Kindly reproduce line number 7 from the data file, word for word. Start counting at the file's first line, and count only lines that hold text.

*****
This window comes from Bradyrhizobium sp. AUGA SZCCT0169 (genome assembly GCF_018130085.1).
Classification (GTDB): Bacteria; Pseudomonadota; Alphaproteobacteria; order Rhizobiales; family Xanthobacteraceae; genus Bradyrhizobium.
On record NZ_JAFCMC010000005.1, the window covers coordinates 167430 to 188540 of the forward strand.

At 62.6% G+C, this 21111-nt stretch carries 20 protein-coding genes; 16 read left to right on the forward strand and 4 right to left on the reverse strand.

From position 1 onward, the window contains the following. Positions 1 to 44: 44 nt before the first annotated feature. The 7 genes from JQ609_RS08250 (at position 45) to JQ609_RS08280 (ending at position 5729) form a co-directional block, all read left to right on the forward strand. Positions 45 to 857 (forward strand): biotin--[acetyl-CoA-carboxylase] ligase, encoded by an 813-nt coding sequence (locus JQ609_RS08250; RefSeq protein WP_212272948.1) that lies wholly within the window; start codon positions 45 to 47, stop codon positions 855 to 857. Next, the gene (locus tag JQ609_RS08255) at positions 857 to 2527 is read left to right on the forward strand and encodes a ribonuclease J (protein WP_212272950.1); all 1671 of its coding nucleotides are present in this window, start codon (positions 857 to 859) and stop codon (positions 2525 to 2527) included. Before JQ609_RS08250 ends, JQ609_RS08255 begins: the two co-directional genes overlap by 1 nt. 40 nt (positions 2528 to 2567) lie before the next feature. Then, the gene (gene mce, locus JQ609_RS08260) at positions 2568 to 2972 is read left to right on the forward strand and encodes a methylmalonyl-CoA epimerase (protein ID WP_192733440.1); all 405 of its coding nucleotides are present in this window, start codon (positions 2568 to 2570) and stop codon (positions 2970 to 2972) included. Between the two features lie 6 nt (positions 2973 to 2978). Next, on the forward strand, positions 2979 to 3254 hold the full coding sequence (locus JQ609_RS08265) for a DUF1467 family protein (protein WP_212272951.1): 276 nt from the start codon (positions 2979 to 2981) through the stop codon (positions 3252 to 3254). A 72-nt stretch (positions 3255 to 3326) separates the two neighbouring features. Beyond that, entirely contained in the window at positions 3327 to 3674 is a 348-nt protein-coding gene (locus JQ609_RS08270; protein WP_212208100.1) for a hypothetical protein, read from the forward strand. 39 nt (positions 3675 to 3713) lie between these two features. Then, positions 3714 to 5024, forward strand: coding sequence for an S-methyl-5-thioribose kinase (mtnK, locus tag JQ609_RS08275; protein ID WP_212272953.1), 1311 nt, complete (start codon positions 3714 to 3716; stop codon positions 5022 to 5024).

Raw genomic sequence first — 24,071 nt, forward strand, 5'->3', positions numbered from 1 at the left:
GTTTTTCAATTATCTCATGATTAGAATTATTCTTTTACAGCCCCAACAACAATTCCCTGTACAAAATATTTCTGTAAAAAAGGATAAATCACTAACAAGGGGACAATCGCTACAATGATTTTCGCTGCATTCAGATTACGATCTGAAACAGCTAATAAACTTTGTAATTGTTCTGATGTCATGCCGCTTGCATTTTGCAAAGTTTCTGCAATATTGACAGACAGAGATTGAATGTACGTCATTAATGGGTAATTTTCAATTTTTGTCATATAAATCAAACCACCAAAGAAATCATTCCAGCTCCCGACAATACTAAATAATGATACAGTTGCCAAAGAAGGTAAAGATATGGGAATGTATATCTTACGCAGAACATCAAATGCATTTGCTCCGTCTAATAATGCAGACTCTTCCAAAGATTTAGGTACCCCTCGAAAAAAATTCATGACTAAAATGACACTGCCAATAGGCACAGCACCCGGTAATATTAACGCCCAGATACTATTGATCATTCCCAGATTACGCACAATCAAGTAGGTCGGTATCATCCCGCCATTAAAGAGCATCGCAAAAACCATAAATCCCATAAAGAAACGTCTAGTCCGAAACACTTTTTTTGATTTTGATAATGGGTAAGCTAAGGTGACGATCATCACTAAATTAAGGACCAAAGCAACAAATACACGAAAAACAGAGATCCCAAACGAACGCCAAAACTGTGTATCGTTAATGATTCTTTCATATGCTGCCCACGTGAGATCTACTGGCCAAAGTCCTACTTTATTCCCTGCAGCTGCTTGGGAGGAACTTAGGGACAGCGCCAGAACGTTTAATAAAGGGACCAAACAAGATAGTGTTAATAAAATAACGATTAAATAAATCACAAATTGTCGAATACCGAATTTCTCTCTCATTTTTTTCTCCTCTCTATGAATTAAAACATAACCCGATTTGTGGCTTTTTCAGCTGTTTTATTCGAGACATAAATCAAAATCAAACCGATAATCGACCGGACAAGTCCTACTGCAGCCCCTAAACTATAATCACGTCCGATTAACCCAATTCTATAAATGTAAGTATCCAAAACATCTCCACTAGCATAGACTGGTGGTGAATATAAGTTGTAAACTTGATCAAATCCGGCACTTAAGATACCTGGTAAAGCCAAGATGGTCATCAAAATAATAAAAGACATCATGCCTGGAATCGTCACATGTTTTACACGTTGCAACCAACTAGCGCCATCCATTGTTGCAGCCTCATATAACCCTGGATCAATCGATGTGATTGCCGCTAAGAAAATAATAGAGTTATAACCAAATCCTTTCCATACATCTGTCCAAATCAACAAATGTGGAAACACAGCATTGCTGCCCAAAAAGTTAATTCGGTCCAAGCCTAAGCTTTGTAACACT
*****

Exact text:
GTTTTTCAATTATCTCATGATTAGAATTATTCTTTTACAGCCCCAACAACAATTCCCTGTACAAAATATTTCTGTAAAAAAGGATAAATCACTAACAAGGGGACAATCGCTACAATGATTTTCGCTGCATTCAGATTACGATCTGAAACAGCTAATAAACTTTGTAATTGTTCTGATGTCATGCCGCTTGCATTTTGCAAAGTTTCTGCAATATTGACAGACAGAGATTGAATGTACGTCATTAATGGGTAATTTTCAATTTTTGTCATATAAATCAAACCACCAAAGAAATCATTCCAGCTCCCGACAATACTAAATAATGATACAGTTGCCAAAGAAGGTAAAGATATGGGAATGTATATCTTACGCAGAACATCAAATGCATTTGCTCCGTCTAATAATGCAGACTCTTCCAAAGATTTAGGTACCCCTCGAAAAAAATTCATGACTAAAATGACACTGCCAATAGGCACAGCACCCGGTAATATTAACGCCCAGATACTATTGATCATTCCCAGATTACGCACAATCAAGTAGGTCGGTATCATCCCGCCATTAAAGAGCATCGCAAAAACCATAAATCCCATAAAGAAACGTCTAGTCCGAAACACTTTTTTTGATTTTGATAATGGGTAAGCTAAGGTGACGATCATCACTAAATTAAGGACCAAAGCAACAAATACACGAAAAACAGAGATCCCAAACGAACGCCAAAACTGTGTATCGTTAATGATTCTTTCATATGCTGCCCACGTGAGATCTACTGGCCAAAGTCCTACTTTATTCCCTGCAGCTGCTTGGGAGGAACTTAGGGACAGCGCCAGAACGTTTAATAAAGGGACCAAACAAGATAGTGTTAATAAAATAACGATTAAATAAATCACAAATTGTCGAATACCGAATTTCTCTCTCATTTTTTTCTCCTCTCTATGAATTAAAACATAACCCGATTTGTGGCTTTTTCAGCTGTTTTATTCGAGACATAAATCAAAATCAAACCGATAATCGACCGGACAAGTCCTACTGCAGCCCCTAAACTATAATCACGTCCGATTAACCCAATTCTATAAATGTAAGTATCCAAAACATCTCCACTAGCATAGACTGGTGGTGAATATAAGTTGTAAACTTGATCAAATCCGGCACTTAAGATACCTGGTAAAGCCAAGATGGTCATCAAAATAATAAAAGACATCATGCCTGGAATCGTCACATGTTTTACACGTTGCAACCAACTAGCGCCATCCATTGTTGCAGCCTCATATAACCCTGGATCAATCGATGTGATTGCCGCTAAGAAAATAATAGAGTTATAACCAAATCCTTTCCATACATCTGTCCAAATCAACAAATGTGGAAACACAGCATTGCTGCCCAAAAAGTTAATTCGGTCCAAGCCTAAGCTTTGTAACACT